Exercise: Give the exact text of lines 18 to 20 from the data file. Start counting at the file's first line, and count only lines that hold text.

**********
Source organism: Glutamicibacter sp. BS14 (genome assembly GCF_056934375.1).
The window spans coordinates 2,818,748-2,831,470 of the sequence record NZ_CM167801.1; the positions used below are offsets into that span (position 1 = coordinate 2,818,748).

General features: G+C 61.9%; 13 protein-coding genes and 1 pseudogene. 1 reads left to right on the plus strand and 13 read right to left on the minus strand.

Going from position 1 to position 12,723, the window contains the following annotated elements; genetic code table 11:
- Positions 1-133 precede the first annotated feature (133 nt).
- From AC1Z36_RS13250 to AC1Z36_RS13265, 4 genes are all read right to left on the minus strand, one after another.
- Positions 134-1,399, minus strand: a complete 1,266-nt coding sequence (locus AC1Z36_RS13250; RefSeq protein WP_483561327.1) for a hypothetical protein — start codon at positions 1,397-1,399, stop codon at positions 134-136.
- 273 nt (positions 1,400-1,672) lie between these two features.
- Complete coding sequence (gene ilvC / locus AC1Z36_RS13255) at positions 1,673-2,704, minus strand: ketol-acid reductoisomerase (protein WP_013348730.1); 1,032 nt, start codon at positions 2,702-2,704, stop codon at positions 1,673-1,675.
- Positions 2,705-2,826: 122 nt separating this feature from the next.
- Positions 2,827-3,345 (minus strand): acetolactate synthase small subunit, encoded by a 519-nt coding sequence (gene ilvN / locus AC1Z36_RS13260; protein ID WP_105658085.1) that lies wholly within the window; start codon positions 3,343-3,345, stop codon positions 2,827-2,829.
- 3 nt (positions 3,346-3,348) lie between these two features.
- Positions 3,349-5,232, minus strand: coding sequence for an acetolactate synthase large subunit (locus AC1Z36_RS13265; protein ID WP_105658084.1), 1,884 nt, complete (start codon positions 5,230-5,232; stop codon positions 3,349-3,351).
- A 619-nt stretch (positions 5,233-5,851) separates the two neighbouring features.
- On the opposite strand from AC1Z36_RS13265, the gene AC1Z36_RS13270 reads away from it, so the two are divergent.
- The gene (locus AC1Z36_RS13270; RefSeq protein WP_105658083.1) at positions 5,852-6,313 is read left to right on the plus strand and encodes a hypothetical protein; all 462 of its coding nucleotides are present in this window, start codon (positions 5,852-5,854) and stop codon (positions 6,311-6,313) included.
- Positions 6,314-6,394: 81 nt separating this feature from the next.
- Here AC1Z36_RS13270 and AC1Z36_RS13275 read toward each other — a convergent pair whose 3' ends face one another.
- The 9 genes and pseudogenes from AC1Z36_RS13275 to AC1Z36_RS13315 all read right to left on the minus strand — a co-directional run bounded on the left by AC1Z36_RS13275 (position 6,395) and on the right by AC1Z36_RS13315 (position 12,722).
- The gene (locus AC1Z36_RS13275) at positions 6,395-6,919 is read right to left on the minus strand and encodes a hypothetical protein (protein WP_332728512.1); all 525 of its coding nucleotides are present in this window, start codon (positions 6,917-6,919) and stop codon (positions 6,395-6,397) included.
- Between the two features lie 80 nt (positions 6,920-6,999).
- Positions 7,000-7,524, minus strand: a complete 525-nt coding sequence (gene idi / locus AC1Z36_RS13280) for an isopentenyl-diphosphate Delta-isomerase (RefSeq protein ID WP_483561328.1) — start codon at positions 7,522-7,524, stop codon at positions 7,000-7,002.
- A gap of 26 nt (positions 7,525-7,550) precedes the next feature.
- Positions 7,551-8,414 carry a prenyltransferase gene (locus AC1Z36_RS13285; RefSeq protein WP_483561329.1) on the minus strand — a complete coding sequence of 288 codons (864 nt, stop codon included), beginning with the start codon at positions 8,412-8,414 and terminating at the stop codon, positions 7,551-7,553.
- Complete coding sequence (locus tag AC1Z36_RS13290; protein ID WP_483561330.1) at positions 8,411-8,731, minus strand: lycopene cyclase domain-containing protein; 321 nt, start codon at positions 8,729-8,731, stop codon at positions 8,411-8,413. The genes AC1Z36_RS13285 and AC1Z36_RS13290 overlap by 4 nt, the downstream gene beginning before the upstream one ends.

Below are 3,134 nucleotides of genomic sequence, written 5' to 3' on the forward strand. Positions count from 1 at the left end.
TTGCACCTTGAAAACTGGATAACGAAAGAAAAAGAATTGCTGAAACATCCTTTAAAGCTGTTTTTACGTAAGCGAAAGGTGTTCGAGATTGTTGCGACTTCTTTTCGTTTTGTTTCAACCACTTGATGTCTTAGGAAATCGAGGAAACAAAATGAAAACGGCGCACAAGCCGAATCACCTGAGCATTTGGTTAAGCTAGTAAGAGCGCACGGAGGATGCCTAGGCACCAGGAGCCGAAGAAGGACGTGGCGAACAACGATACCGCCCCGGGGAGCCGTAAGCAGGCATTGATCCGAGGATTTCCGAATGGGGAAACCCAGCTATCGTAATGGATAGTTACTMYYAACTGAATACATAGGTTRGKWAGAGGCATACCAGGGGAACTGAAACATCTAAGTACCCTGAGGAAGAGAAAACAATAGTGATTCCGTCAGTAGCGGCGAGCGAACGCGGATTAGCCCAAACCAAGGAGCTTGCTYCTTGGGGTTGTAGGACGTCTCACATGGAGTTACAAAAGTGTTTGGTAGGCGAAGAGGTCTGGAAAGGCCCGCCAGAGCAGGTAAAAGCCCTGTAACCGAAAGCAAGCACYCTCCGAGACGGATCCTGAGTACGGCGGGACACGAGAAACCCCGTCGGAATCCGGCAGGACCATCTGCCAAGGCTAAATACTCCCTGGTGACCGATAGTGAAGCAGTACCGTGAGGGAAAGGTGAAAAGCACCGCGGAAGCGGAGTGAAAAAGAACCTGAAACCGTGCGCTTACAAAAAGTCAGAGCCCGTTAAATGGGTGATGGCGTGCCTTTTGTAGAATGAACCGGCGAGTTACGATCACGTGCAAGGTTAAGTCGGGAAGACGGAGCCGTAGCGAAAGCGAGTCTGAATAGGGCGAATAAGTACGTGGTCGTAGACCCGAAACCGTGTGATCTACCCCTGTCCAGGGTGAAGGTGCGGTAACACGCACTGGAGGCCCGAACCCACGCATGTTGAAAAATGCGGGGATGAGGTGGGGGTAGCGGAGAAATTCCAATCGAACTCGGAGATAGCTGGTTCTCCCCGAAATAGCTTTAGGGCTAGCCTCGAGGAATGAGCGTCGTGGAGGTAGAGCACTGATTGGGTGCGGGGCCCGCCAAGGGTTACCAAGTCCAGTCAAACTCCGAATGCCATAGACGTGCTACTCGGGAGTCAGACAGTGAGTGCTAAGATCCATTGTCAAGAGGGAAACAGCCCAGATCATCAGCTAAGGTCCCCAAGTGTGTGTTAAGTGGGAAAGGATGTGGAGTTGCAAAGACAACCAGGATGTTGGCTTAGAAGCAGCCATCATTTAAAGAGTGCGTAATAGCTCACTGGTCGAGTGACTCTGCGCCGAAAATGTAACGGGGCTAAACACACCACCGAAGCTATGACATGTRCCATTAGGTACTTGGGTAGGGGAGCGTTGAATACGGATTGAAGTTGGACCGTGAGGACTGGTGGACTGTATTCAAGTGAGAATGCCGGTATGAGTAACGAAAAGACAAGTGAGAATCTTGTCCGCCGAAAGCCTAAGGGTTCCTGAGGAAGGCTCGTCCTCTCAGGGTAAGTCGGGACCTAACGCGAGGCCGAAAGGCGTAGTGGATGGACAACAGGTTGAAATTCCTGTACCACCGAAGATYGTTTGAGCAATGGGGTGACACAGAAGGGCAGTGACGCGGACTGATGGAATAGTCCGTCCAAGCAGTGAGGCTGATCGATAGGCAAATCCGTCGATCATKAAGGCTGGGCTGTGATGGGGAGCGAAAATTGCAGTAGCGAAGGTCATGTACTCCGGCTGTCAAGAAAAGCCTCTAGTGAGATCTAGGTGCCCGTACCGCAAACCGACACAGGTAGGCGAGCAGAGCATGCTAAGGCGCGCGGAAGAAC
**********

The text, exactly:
- Here AC1Z36_RS13270 and AC1Z36_RS13275 read toward each other — a convergent pair whose 3' ends face one another.
- The 9 genes and pseudogenes from AC1Z36_RS13275 to AC1Z36_RS13315 all read right to left on the minus strand — a co-directional run bounded on the left by AC1Z36_RS13275 (position 6,395) and on the right by AC1Z36_RS13315 (position 12,722).
- The gene (locus AC1Z36_RS13275) at positions 6,395-6,919 is read right to left on the minus strand and encodes a hypothetical protein (protein WP_332728512.1); all 525 of its coding nucleotides are present in this window, start codon (positions 6,917-6,919) and stop codon (positions 6,395-6,397) included.